A journey around the outer circle of Figure begins with what I see as the essential first step in competitor analysis: obtaining a detailed understanding of the competitive arena. To do this, we used the principles of Porter.
Porter's five forces analysis is a framework for industry analysis and business strategy development formed by Michael E. Porter of Harvard Business school in. It draws upon industrial organization (IO) economics to derive five forces that determine the competitive intensity and therefore attractiveness of a market. Attractiveness in this context refers to the overall industry profitability. An "unattractive" industry is one in which the combination of these five forces acts to drive down overall profitability. A very unattractive industry would be one approaching "pure competition", in which available profits for all firms are driven to normal profit.
Three of Porter's five forces refer to competition from external sources. The remainder are internal threats. Porter referred to these forces as the micro environment, to contrast it with the more general term macro environment. They consist of those forces close to a company that affect its ability to serve its customers and make a profit. A change in any of the forces normally requires a business unit to re-assess the marketplace given the overall change in industry information. The overall industry attractiveness does not imply that every firm in the industry will return the same profitability. Firms are able to apply their core competencies, business model or network to achieve a profit above the industry average.
A clear example of this is the airline industry. As an industry, profitability is low and yet individual companies, by applying unique business models, have been able to make a return in excess of the industry average. Porter's five forces include - three forces from 'horizontal' competition: threat of substitute products, the threat of established rivals, and the threat of new entrants; and two forces from 'vertical' competition: the bargaining power of suppliers and the bargaining power of customers. This five forces analysis, is just one part of the complete Porter strategic models. The other elements are the value chain and the generic strategies.
Porter developed his Five Forces analysis in reaction to the then-popular SWOT analysis, which he found unrigorous and ad hoc. Porter's five forces is based on the Structure-Conduct-Performance paradigm in industrial organizational economics. It has been applied to a diverse range of problems, from helping businesses become more profitable to helping governments stabilize industries.Figure gives a simplified view of our industry map. The main difference between this map and the real one is that the real map contains more competitor assessments, uses a personal system of abbreviations and includes more analysis of the buying decision. Figures and show our assessment of the evolution of the market for the type of service that we provide.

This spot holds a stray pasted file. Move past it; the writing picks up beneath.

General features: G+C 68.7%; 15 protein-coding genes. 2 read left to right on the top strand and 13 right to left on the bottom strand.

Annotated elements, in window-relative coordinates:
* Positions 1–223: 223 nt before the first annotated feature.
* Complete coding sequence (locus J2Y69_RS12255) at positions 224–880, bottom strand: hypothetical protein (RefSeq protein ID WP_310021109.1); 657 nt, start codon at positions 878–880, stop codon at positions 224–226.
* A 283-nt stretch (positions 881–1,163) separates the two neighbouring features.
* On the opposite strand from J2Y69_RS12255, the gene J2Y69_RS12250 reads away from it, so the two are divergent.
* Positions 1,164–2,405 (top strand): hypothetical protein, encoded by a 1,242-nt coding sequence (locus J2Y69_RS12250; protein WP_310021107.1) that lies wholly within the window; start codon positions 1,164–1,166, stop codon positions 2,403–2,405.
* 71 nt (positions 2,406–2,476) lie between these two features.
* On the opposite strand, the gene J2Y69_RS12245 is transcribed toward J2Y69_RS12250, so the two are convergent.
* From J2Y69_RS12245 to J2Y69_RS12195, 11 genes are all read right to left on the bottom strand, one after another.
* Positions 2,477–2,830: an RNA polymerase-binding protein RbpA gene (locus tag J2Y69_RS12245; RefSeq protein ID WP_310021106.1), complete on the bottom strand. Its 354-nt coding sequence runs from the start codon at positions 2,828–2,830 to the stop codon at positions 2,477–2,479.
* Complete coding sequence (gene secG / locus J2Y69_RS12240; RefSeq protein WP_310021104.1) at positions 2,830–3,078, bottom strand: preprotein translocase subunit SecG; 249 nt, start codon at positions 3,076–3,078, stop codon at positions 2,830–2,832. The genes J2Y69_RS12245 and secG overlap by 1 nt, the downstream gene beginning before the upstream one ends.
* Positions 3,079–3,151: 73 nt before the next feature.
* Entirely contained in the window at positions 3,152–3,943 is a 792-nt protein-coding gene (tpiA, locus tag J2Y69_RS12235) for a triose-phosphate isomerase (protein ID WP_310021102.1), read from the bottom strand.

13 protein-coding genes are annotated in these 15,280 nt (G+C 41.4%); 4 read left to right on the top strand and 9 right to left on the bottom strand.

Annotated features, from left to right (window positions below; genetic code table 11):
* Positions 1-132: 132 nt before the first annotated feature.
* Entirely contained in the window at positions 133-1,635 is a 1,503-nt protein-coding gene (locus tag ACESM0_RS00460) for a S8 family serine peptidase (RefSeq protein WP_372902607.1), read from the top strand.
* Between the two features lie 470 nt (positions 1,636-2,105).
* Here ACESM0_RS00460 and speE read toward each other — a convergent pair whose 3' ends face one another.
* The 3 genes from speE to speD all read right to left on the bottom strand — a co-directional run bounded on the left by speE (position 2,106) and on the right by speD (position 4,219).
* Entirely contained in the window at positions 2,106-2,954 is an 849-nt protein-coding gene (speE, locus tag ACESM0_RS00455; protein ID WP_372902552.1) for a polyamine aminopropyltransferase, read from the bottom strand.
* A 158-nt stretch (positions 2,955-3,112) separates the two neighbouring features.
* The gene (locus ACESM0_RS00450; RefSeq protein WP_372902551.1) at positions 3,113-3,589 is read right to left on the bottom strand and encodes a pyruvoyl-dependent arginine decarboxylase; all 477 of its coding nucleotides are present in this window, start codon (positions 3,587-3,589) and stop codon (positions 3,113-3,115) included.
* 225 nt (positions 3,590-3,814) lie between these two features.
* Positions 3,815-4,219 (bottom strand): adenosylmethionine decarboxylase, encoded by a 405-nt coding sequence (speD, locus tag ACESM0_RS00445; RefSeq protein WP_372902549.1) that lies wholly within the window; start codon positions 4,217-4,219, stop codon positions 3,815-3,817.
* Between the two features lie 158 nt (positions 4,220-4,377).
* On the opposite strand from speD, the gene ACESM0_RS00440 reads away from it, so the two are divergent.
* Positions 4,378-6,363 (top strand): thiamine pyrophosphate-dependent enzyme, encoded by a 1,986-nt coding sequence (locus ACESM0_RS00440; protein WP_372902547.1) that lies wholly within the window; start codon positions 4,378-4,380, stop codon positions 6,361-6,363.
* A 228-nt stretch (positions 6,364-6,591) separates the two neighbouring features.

The second decision centred on the problem of industry definition. Figure highlights some of the issues. The provision and delivery of management training and development services sounds a neat industry. However, the suppliers to it, of which a few are illustrated in the figure, are frequently engaged in related businesses. This has at least two implications: how statistical information is collated; and the gradual merging of some of the activities outside the circle with those inside it. Government frequently looks at the industry as if it was supplied only by academic institutions, and often speaks of total UK training when it actually means non-managerial training.
The related activities of providers change the dimensions of the circle. Three examples clarify this statement:
From what I have said, it is apparent that the boundary of the industry, even as defined, is constantly changing. It is also apparent that different views could be based quite logically on the actual boundaries of the industry. This suggests a need for careful study of some of the key competitors, including some with whom we do not compete directly, to identify the directions in which they could move and which would change the shape of the market in which we compete.
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Strategic Management Tutorial
From Planning To Strategic Management And Beyond
Strategic Management: Success Or Failure?
A Look At The Total Process
The Challenge Of The Future
The Environment: Assumptions In Planning
Techniques For Assessing The Environment
Business Philosophy (ethics And Morality) And Strategic Management
The Corporate Appraisal – Assessing Strengths And Weaknesses
Analysing The Industry And Competitors
Analysing The Uk Management Development And Training Industry: A Case History
The Search For Shareholder Value
Vision And Objectives
Strategic Portfolio Analysis
Portfolio Analysis In Practice
Strategic Planning – A Second Look At The Basic Options
Multinational And Global Strategy
Technology And Manufacturing
Strategic Planning For Human Resources
Relating To The External Environment
Evaluating A Business Plan
Project Planning And Appraisal
From Plans To Actions
Management Of Change
Introducing Strategic Management
Why Planning Sometimes Fails
Strategic Management To Strategic Change?
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